Authorities in China plan to commence the second round of field tests involving 3G mobile communications systems in order to help decide when and how to award operators with 3G licenses.
A shortage of 3G phones and the sluggish development of a Chinese home-grown 3G standard is casting uncertainties on the allocation of the 3G licenses.
The Ministry of Information Industry (MII) will start field tests of WCDMA systems at the end of March, said Wang Zhiqin, deputy director of the Institute of Communication Standards Research at MII's China Academy of Telecommunication Research. Trials on CDMA 2000 will begin in April, followed by TD-SCDMA tests in May, she said. Wang, a key figure involved in the trials, said the inadequacy of 3G phones remains the biggest bottleneck in 3G's development. There are no commercial CDMA 2000 phones yet–manufacturers have had to specially tailor some phones for the trials–and TD-SCDMA cellphones will not be ready for testing until the middle of this year.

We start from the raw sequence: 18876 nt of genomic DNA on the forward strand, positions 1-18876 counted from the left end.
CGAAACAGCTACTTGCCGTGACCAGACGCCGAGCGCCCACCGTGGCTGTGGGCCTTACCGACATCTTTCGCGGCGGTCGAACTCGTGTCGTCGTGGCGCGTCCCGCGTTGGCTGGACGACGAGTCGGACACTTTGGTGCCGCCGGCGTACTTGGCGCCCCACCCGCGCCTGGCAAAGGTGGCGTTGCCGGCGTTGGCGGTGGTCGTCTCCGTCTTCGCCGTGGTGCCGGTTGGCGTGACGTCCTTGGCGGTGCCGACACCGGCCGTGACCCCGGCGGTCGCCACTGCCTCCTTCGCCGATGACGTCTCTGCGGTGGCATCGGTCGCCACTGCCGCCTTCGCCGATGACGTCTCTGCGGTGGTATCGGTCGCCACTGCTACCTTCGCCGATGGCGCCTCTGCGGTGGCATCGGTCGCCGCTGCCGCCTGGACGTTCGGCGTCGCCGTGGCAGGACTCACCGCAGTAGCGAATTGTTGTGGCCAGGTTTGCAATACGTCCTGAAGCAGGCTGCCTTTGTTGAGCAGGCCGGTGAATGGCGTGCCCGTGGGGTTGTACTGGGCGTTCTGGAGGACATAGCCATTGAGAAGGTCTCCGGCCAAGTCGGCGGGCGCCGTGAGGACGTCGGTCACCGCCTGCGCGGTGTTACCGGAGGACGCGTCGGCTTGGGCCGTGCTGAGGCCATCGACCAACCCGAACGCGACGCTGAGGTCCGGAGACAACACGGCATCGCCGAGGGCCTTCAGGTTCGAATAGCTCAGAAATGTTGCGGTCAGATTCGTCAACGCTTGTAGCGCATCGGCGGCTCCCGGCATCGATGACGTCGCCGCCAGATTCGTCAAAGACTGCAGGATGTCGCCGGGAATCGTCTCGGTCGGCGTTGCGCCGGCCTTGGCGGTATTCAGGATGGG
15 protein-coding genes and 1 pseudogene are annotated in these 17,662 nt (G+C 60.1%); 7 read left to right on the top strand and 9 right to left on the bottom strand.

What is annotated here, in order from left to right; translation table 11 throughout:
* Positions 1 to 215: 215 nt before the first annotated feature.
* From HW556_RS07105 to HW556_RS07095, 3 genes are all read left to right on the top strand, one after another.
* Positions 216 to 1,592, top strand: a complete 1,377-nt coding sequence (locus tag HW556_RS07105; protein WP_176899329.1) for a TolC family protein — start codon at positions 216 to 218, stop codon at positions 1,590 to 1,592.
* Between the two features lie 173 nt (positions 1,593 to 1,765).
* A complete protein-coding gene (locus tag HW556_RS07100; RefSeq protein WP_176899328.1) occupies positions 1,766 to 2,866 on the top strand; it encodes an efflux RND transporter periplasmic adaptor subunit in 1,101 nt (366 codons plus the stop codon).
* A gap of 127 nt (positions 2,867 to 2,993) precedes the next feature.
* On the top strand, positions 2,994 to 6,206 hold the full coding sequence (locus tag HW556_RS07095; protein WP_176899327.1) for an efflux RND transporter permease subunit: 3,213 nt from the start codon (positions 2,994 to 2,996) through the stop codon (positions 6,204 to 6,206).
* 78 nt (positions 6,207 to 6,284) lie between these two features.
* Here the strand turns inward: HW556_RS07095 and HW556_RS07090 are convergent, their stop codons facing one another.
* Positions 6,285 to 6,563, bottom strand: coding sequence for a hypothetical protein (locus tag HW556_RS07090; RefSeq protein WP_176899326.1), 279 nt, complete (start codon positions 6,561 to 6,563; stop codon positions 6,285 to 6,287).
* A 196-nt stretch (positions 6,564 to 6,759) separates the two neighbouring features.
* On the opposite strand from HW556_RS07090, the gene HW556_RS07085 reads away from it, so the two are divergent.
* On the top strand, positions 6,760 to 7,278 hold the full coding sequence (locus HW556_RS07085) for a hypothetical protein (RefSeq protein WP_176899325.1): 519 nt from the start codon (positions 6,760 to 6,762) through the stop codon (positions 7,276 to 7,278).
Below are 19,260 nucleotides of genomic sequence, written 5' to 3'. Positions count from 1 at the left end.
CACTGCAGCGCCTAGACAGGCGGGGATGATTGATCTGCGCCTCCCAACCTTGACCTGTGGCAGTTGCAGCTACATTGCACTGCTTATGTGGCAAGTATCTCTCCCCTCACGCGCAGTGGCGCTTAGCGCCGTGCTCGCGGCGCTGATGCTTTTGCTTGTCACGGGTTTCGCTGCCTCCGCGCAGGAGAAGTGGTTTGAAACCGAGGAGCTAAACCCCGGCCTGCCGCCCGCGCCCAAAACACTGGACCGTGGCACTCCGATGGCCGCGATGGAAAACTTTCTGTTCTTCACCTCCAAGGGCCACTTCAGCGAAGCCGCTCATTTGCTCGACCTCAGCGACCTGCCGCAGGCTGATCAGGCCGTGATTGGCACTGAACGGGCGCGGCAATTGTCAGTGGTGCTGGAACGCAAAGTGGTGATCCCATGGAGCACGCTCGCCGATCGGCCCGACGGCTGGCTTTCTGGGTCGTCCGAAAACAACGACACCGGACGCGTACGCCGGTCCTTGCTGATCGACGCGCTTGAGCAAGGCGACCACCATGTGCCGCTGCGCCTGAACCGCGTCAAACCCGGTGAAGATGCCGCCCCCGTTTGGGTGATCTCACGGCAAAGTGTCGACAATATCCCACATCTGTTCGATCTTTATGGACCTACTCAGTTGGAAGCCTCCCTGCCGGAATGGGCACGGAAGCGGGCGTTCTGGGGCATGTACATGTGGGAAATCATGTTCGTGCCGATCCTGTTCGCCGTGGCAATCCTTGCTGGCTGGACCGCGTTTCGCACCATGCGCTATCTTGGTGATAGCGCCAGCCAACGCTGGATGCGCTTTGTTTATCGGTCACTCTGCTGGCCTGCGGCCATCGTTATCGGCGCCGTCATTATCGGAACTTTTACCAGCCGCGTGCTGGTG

Manufacturers have yet to produce a TD-SCDMA phone for the tests, as the development of the Chinese standard lags far behind its rivals. It also lacks wide industry support. Institute officials said TD-SCDMA phones will be produced in small scale this year, and in large scale next year, but industry insiders said the phones are still far from the "real" TD-SCDMA phones.